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Tig Notaro Says Everything She Needs to Say About Louis C.K. in One Episode of ‘One Mississippi’

"One Mississippi" Season 2 tackles sexual assault in an episode with stark parallels to rumors surrounding Louis C.K.

One Mississippi Season 2 Tig Notaro

Jessica Brooks / Amazon

The camera freezes on the side of her face, as she looks down and away from her boss. He becomes a blurry abstraction — unrecognizable except for what he’s doing and what he represents: sexual assault.

When his arm movement suddenly stops and his expression calms, he reaches for a tissue and Kate flees the office immediately. She’s visibly shaken and off her game throughout Tig’s show. As soon as Tig finds out, she immediately confronts Jack, who denies it and claims he was probably just scratching himself.

The two women later go above Jack to report the problem to the head of the company. An investigation is opened, but nothing more comes of it during the second season. It’s left open-ended whether or not Jack will face repercussions for assaulting Kate.

The Relevance

The parallels are clear: A man in a position of power committed sexual misconduct by masturbating in front of a female colleague and then claimed it didn’t happen. One could easily presume Jack is a stand-in for C.K., and he was the one sitting behind the desk, serving as the show’s producer, when someone, anyone, involved with “One Mississippi” witnessed him do what others have accused him of doing elsewhere.

Of course, presumptions aren’t accusations, nor are they facts. Jack isn’t explicitly made out to be C.K. within the context of the show, and Notaro has never claimed the E.P. has done anything similar. The episode was written by Cara DiPaolo, not Notaro, though the creator and executive producer is obviously heavily involved in the episode.

But she’s said enough. She’s done her part, and the rest of the season helps explain why.

One Mississippi Season 2 Tig Notaro Amazon

Two key factors surface before the misconduct takes place. First, at the end of Season 1, Tig unveils she had been sexually assaulted by her step-grandfather when she was younger. Because of this, she’s become an advocate for assault survivors and a sensitive observer of overlooked or repressed scenarios.

To wit, Tig finds out at the beginning of the season that Kate had suffered from sexual assault when she was younger. Framed as “common” touching and innuendo from adults in power, Tig pushes her to admit what happened was, in fact, molestation. “And by the way, you were molested,” Tig says after hearing stories of gym teachers and camp counselors who got too close to the kids. “Yeah,” Kate says, “but not really.” “Yes, really,” Tig insists.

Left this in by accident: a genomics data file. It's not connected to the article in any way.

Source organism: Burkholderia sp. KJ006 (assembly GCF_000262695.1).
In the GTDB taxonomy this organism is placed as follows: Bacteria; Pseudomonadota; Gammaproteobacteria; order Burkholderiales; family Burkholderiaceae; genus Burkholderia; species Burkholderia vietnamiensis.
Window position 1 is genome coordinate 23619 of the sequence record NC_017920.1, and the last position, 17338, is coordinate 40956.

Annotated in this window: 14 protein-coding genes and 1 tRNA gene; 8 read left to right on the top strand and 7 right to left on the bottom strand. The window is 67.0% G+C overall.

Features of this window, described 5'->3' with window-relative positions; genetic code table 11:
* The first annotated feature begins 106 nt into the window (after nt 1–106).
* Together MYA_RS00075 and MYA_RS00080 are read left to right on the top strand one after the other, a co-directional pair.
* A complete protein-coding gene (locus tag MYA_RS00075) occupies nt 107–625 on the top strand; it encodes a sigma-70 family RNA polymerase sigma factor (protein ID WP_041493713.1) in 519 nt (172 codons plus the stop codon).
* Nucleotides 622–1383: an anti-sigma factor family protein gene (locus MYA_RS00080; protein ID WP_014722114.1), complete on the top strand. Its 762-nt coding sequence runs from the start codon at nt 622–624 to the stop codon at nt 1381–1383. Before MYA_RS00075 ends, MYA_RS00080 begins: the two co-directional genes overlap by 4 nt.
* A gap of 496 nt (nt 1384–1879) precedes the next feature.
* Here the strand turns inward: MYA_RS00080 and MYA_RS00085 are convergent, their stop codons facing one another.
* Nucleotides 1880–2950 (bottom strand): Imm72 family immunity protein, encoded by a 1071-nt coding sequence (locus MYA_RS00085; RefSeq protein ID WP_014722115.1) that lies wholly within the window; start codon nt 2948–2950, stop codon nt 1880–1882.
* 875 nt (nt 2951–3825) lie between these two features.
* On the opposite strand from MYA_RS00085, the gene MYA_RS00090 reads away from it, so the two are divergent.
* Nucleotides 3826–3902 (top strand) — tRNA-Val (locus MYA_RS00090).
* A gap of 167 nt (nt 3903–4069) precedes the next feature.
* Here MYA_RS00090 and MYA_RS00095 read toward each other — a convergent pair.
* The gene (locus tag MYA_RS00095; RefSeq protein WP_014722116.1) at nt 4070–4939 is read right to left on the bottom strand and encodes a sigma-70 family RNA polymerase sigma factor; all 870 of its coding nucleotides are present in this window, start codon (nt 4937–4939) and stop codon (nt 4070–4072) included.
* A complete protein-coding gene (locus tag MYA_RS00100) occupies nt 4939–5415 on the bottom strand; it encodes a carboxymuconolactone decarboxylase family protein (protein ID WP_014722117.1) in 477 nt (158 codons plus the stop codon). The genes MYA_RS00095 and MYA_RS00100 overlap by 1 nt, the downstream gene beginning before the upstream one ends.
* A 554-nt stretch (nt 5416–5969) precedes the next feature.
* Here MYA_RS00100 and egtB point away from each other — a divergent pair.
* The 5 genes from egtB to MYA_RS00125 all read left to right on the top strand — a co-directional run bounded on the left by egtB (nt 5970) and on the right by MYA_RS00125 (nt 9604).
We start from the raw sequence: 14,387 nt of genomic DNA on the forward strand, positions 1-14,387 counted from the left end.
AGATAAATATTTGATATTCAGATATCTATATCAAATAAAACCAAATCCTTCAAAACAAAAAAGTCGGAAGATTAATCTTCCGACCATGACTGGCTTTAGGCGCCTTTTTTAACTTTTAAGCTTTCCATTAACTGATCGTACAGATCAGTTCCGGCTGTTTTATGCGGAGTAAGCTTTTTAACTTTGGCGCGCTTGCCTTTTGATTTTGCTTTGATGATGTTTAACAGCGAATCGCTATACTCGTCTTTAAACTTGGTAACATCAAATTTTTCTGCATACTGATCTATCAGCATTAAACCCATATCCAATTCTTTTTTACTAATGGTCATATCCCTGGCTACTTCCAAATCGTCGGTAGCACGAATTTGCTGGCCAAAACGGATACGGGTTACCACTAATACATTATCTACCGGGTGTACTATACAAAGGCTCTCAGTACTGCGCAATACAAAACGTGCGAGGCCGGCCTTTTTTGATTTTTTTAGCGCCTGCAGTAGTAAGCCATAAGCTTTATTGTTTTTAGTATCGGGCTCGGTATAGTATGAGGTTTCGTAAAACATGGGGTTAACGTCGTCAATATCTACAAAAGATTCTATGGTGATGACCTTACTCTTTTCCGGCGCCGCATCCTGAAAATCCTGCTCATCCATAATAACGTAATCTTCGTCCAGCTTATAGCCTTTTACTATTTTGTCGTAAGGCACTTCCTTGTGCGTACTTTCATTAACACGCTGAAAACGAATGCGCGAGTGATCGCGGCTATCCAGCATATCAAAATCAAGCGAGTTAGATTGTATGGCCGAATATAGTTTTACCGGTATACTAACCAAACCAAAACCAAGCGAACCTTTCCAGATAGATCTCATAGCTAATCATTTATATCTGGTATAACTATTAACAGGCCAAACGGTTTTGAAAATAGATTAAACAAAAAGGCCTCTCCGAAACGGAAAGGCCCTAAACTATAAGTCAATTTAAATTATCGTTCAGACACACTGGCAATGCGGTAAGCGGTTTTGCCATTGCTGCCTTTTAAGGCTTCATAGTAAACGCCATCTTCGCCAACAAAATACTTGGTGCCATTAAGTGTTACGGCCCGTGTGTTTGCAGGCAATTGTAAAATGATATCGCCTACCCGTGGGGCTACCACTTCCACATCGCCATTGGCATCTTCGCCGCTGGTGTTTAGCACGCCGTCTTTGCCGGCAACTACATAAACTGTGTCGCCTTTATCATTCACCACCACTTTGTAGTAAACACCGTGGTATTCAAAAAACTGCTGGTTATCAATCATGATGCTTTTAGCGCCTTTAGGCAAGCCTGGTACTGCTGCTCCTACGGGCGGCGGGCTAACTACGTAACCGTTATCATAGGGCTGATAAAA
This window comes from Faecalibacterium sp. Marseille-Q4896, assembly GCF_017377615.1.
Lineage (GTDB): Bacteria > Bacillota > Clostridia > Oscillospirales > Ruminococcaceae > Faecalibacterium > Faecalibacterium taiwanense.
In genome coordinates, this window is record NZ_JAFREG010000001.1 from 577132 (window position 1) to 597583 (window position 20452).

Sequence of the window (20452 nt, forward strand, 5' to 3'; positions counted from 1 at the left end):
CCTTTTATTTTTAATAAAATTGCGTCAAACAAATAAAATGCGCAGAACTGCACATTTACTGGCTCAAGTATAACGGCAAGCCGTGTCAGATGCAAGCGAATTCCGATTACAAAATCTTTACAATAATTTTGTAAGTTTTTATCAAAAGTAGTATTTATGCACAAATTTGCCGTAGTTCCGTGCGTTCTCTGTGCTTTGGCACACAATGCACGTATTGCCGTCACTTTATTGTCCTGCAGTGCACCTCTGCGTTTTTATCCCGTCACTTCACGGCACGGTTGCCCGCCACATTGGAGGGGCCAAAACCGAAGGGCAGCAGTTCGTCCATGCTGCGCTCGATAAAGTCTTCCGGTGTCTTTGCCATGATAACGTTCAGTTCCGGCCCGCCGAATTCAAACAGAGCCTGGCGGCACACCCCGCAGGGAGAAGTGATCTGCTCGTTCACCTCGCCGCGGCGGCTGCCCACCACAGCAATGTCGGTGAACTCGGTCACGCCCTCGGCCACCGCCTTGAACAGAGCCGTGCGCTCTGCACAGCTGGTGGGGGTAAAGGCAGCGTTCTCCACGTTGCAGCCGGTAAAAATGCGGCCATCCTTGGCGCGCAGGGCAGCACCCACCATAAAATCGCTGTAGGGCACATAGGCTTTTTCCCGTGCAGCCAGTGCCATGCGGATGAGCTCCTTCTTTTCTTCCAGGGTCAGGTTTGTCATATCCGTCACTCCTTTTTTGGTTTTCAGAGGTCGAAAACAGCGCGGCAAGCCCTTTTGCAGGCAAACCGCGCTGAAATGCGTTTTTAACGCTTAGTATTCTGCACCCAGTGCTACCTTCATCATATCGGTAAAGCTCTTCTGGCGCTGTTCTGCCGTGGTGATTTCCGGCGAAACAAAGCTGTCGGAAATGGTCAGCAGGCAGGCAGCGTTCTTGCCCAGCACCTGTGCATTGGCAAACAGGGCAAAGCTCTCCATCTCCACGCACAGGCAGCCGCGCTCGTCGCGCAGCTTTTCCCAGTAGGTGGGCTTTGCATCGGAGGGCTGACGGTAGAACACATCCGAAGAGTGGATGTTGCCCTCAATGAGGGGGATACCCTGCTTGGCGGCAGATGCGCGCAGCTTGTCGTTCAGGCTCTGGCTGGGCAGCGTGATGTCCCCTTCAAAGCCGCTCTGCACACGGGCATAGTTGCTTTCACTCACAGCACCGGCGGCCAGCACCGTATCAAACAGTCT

Kate brushes it off as an accepted part of everyone’s childhood, but Tig makes sure to emphasize this is not OK. Sitting behind a microphone, she rises to the occasion, rejecting the presumption that any kind of unwanted sexual acts should be a part of anyone’s life. While it may sound obvious that such actions are wrong, the season continues to hammer away at the importance of acknowledgment.

So when Kate is reluctant to speak out publicly against Jack, Tig has to acknowledge a simple truth: It’s not her story to tell.

“You can’t say his name,” Kate says. “But I can describe his story in detail,” Tig says, but Kate counters, “No, that’s my story to tell.” Tig nods, accepting that truth, but insists that her reaction is appropriate. “It’s upsetting,” she shouts. But Kate argues it’s especially upsetting to Tig because of what happened to her with her step-grandfather. She encourages Tig to talk about that experience instead of recounting Kate’s story.

So she does. On the air, she talks about how much she hates not being able to talk about what happened to her co-worker; how she learned not to say anything as a young girl, when her step-grandfather’s actions scared her into silence and his other, normal behavior made her enjoy pretending his assault wasn’t true; it wasn’t who he really was. He acted normally and seemed like a good guy throughout the rest of her childhood.

The conversation then shifts into how bad the system is for reporting sexual assault. “It’s so insane that, with sexual assault, the criminals are more protected than the victims. It’s like we have to prove we’re not lying or we didn’t want it. No one wonders if you wanted to get mugged.”

The message is clear: The system is broken. People are getting away with sexual assault, and you don’t have to be physically touched to be sexually assaulted. Kate’s trauma isn’t lessened by her ability to walk out of the room or that Jack didn’t touch her. The situation needs to be handled. People need to speak up.

Whatever has happened in real life, Notaro is not going to stay silent and let things just go away. She, as do all truth-seeking humanitarians, has an obligation to hold the accused accountable. And that’s exactly what’s she done, to the best of her ability, with “One Mississippi.”

With any luck, the truth will come out. But the silence has been broken.

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